Is The AI Buzz More Hype Than Reality For Retail?
Artificial intelligence (AI) and machine learning were the blazing-hot buzzwords at the NRF Big Show in January 2018. But at least one industry expert, Forrester Principal Analyst for Digital Business Strategy Brendan Witcher, believes the AI excitement needs a reality check.
In an exclusive interview with Retail TouchPoints, Witcher agrees that AI is a powerful set of technologies with significant potential applications in retail, but notes that the key word is potential. To turn that potential into reality, retailers will need a number of things, including time; resources; safeguards; and most important, lots and lots of data.
In retail, where are you seeing AI currently being used with the most success?
AI is being used in a number of operational areas, such as fraud detection, labor management and distribution. These are places where a retailer can get more bang for the buck with an AI investment. It takes some kind of machine learning/AI to collect the vast amounts of data for these complex operational scenarios, in order to figure out how to run a business in an automated way.
We’re not seeing as much with marketing and e-Commerce, which makes sense. They won’t risk the customer experience on something that’s unproven, but they are willing to let other parts of the business learn how AI works. This isn’t unprecedented — we saw it with cloud computing, where IT and operations adopted it first before the customer-facing departments did.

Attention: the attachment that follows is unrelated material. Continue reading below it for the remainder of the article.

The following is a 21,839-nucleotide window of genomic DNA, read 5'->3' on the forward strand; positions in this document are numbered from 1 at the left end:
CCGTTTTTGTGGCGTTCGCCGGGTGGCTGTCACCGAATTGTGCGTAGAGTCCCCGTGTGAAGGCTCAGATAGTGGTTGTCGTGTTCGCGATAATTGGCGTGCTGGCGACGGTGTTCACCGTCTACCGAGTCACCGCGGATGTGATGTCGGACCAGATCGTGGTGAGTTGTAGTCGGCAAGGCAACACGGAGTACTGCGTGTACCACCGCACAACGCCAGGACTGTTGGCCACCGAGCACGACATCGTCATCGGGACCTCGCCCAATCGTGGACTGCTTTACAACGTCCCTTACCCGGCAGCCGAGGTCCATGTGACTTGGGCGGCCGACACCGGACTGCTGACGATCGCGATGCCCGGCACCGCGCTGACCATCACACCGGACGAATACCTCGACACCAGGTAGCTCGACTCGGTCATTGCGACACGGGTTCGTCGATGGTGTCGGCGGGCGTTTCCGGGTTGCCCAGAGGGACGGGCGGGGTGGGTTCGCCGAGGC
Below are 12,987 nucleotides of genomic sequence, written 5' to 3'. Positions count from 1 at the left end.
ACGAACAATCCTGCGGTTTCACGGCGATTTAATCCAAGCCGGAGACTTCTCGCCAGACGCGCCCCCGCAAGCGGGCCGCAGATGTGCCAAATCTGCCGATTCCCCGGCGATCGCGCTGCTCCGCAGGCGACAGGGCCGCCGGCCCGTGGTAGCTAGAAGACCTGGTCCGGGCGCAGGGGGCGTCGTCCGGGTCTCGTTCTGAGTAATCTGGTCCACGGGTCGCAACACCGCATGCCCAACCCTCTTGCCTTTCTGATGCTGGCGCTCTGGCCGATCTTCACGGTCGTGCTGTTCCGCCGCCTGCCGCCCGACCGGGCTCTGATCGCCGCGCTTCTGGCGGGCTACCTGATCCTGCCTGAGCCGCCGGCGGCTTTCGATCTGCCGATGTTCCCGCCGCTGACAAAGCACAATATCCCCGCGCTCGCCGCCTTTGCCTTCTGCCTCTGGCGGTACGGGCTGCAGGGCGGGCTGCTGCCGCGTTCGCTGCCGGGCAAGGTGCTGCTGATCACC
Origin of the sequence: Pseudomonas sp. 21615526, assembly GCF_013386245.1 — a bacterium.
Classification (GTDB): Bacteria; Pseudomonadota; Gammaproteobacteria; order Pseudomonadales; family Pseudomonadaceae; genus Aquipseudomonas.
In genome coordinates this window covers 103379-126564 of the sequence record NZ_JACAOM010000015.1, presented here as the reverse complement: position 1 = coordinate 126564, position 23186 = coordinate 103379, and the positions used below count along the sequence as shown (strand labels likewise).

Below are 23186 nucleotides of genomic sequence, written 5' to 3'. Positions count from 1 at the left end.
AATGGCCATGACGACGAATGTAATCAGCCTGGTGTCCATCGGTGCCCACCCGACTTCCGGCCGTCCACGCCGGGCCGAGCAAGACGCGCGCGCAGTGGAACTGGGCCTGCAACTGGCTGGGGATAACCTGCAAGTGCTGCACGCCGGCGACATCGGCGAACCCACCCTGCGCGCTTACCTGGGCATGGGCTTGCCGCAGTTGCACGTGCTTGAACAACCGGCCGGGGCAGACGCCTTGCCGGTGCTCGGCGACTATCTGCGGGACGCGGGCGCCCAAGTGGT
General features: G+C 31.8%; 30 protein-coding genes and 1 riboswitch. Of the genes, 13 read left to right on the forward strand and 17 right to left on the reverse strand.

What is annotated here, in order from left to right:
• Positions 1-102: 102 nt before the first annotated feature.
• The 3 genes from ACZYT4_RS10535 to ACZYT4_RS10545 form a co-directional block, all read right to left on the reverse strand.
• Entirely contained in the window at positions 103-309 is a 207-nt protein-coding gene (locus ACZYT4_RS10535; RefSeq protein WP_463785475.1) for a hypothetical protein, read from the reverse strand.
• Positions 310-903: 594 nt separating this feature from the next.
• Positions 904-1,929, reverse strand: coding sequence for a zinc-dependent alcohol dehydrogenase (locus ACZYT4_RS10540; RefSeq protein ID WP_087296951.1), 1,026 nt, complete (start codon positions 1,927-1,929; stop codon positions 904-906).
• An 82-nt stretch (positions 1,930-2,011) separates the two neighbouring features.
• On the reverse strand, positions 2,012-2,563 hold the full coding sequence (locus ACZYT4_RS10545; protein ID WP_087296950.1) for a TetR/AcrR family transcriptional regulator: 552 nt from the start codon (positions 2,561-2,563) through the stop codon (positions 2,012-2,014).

RTP: So AI has not really advanced as far as it seems to have?
Witcher: AI as a buzzword is stuck in a bit of a vicious cycle, because it started to get popular just to say ‘AI’. It also really took off when IBM announced its Watson solution. IBM said they would put a billion dollars behind their investment, and the media picked up on that, and then more companies started calling their solutions ‘AI’. Most of these are not true AI. They do involve machine learning, but they are using the same algorithms that they were 10 years ago. True AI means a tool that can operate without the intervention of a human being, and most don’t operate that way. You’ve got to remember that IBM began talking about this years and years ago, and also that nobody else has the raw resources and power to work on it that IBM does.